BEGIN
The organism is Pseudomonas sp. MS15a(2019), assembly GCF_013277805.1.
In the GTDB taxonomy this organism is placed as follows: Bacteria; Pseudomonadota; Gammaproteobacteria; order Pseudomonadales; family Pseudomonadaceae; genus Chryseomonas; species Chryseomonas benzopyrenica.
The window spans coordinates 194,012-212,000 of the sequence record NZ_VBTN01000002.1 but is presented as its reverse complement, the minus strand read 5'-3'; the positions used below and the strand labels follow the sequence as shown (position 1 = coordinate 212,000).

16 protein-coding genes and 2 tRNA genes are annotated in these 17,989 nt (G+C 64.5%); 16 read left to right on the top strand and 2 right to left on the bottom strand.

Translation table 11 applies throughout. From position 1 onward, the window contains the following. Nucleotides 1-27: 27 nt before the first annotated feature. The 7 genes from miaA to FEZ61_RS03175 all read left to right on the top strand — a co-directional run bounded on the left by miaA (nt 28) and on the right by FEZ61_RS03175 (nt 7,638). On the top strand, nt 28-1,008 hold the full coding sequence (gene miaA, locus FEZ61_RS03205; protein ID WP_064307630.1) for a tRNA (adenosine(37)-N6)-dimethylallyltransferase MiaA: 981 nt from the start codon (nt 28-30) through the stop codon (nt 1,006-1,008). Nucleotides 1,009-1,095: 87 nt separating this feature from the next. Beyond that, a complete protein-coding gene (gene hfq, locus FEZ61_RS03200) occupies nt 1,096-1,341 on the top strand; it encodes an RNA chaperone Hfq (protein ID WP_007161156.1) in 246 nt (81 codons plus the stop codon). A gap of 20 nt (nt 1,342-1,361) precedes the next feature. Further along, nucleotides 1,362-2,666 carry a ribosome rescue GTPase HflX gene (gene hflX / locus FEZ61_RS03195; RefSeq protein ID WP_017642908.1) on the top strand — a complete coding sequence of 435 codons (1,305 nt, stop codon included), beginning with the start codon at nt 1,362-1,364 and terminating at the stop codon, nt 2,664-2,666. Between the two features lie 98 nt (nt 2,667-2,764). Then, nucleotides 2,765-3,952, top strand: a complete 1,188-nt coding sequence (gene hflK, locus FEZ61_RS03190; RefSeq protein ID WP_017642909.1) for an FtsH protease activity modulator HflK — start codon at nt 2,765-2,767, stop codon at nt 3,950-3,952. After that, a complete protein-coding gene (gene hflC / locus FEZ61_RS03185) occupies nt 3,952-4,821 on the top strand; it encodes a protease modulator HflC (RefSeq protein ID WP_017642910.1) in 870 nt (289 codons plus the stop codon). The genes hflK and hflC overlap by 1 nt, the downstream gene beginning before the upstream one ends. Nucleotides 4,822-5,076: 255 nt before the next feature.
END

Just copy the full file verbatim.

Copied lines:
The organism is Pseudomonas sp. MS15a(2019), assembly GCF_013277805.1.
In the GTDB taxonomy this organism is placed as follows: Bacteria; Pseudomonadota; Gammaproteobacteria; order Pseudomonadales; family Pseudomonadaceae; genus Chryseomonas; species Chryseomonas benzopyrenica.
The window spans coordinates 194,012-212,000 of the sequence record NZ_VBTN01000002.1 but is presented as its reverse complement, the minus strand read 5'-3'; the positions used below and the strand labels follow the sequence as shown (position 1 = coordinate 212,000).

16 protein-coding genes and 2 tRNA genes are annotated in these 17,989 nt (G+C 64.5%); 16 read left to right on the top strand and 2 right to left on the bottom strand.

Translation table 11 applies throughout. From position 1 onward, the window contains the following. Nucleotides 1-27: 27 nt before the first annotated feature. The 7 genes from miaA to FEZ61_RS03175 all read left to right on the top strand — a co-directional run bounded on the left by miaA (nt 28) and on the right by FEZ61_RS03175 (nt 7,638). On the top strand, nt 28-1,008 hold the full coding sequence (gene miaA, locus FEZ61_RS03205; protein ID WP_064307630.1) for a tRNA (adenosine(37)-N6)-dimethylallyltransferase MiaA: 981 nt from the start codon (nt 28-30) through the stop codon (nt 1,006-1,008). Nucleotides 1,009-1,095: 87 nt separating this feature from the next. Beyond that, a complete protein-coding gene (gene hfq, locus FEZ61_RS03200) occupies nt 1,096-1,341 on the top strand; it encodes an RNA chaperone Hfq (protein ID WP_007161156.1) in 246 nt (81 codons plus the stop codon). A gap of 20 nt (nt 1,342-1,361) precedes the next feature. Further along, nucleotides 1,362-2,666 carry a ribosome rescue GTPase HflX gene (gene hflX / locus FEZ61_RS03195; RefSeq protein ID WP_017642908.1) on the top strand — a complete coding sequence of 435 codons (1,305 nt, stop codon included), beginning with the start codon at nt 1,362-1,364 and terminating at the stop codon, nt 2,664-2,666. Between the two features lie 98 nt (nt 2,667-2,764). Then, nucleotides 2,765-3,952, top strand: a complete 1,188-nt coding sequence (gene hflK, locus FEZ61_RS03190; RefSeq protein ID WP_017642909.1) for an FtsH protease activity modulator HflK — start codon at nt 2,765-2,767, stop codon at nt 3,950-3,952. After that, a complete protein-coding gene (gene hflC / locus FEZ61_RS03185) occupies nt 3,952-4,821 on the top strand; it encodes a protease modulator HflC (RefSeq protein ID WP_017642910.1) in 870 nt (289 codons plus the stop codon). The genes hflK and hflC overlap by 1 nt, the downstream gene beginning before the upstream one ends. Nucleotides 4,822-5,076: 255 nt before the next feature.